An evergreen densely leafy shrub up to 3 ft high, of rounded habit, densely branched; young stems downy. Leaves oblong-linear, blunt, spreading, leathery with strongly revolute margins, 1⁄4 to 9⁄16 in. long, 1⁄20 to 1⁄12 in. wide, glabrous or with a few hairs above, downy and, like the stems, covered by a sweetly aromatic yellowish exudate beneath. Flower-heads in dense terminal corymbs; involucral bracts downy, more or less sticky, pale yellow-brown to yellow or red, the inner ones with white, spreading tips; florets seven to fifteen.
An endemic of Tasmania, where it occurs on mountains above 2,500 ft; introduced in 1929-30 by Harold Comber, who collected the seed at 3,500 to 4,000 ft. It is perhaps the hardiest member of the genus. The yellow colouring of the young shoots and the undersurface of the leaves is suggestive of Cassinia fulvida. It derives from an aromatic secretion that renders the plant highly inflammable in the wild – whence the popular name ‘kerosene bush’.
O. ericifolius Hook. f. Helichrysum ledifolium (DC.) Benth. subsp. ericifolium (Hook, f.) N. T. Burbidge; Helichrysum ericeteum W. M. Curtis – This resembles O. ledifolius, but is of more columnar habit, up to 10 ft tall. Leaves smaller, 1⁄8 to 1⁄4 in. long; exudate yellowish, sweetly aromatic. Flower-heads in dense corymbs terminal on the main and numerous short lateral branches, forming very long floriferous sprays; involucral bracts pale brown, the inner with white spreading tips; florets five or six.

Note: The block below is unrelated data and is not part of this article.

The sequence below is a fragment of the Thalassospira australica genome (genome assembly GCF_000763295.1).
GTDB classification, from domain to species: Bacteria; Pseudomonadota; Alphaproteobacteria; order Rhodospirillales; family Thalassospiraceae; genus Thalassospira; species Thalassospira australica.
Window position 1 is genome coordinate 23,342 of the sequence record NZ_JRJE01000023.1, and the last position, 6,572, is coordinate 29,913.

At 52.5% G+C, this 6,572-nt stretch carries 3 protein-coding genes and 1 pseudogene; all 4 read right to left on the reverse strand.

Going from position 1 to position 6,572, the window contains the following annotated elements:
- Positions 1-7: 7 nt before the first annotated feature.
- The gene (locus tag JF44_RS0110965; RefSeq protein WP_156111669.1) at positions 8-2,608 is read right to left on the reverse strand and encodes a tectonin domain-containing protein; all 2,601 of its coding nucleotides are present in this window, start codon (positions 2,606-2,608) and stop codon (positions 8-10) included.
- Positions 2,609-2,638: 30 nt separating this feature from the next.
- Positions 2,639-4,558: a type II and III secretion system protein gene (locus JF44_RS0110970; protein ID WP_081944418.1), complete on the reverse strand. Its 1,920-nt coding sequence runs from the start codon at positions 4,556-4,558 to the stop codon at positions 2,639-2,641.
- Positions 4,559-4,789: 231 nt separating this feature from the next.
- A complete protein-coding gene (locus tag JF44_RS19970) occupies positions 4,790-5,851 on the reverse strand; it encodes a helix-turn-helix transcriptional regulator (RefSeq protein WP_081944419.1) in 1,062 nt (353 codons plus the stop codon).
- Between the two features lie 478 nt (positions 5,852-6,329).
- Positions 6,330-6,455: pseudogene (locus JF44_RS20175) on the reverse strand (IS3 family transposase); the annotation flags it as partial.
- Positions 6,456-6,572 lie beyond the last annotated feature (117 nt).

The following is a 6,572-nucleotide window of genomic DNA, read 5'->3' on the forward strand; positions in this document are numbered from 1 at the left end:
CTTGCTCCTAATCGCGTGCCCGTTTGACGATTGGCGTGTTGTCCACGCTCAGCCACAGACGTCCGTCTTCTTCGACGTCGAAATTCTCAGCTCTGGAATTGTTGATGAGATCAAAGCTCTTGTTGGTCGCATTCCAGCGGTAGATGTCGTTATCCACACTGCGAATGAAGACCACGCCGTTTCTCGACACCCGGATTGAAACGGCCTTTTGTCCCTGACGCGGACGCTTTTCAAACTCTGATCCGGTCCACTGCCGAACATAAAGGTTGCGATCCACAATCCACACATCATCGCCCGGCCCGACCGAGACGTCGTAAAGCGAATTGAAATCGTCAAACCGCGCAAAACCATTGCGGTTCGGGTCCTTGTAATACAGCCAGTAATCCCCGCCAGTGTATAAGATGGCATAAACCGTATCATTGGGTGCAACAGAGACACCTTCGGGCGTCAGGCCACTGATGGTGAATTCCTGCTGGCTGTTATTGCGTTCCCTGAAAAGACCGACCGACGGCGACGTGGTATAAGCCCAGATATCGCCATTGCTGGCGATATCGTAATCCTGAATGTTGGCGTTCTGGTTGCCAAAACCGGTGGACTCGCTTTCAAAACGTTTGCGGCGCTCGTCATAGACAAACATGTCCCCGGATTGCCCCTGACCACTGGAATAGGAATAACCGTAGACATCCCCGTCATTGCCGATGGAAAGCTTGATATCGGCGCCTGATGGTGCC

An endemic of Tasmania, in montane heaths on the central plateau. A plant at Wakehurst Place, Sussex, about 4 ft high, is intermediate between this species and O. ledifolius, but nearer to the latter. The true species may not be in cultivation; see further below.
O. purpurascens DC. Helichrysum ledifolium (DC.) Benth. subsp. purpurascens (DC.) N. T. Burbidge; Helichrysum purpurascens (DC.) W. M. Curtis; O. rosmarinifolius var. ericifolius Rodway – Very similar in habit to O. ericifolius, from which it differs in the sharply, not sweetly, aromatic smell, the longer (1⁄4 to 3⁄4 in.) leaves, the lack of yellowish colouration of the exudate, the usually purplish-pink involucral bracts, and the more numerous (eight to ten) florets.
An endemic of Tasmania, in dry open places from sea-level to 800 ft. The date of introduction is uncertain, but seeds were sent by Comber in 1929-30 and were distributed as O. rosmarinifolius var. ericifolius, which may explain why it has been grown erroneously as O. ericifolius. It has also been confused with O. rosmarinifolius, and the species portrayed in The Endemic Flora of Tasmania, Part I, No 20, as Helichrysum purpurascens, is not this species but O. rosmarinifolius.
O. purpurascens is inferior to O. rosmarinifolius and O. thyrsoideus as an ornamental, and not reliably hardy. The foliage has a harsh, curry-like odour.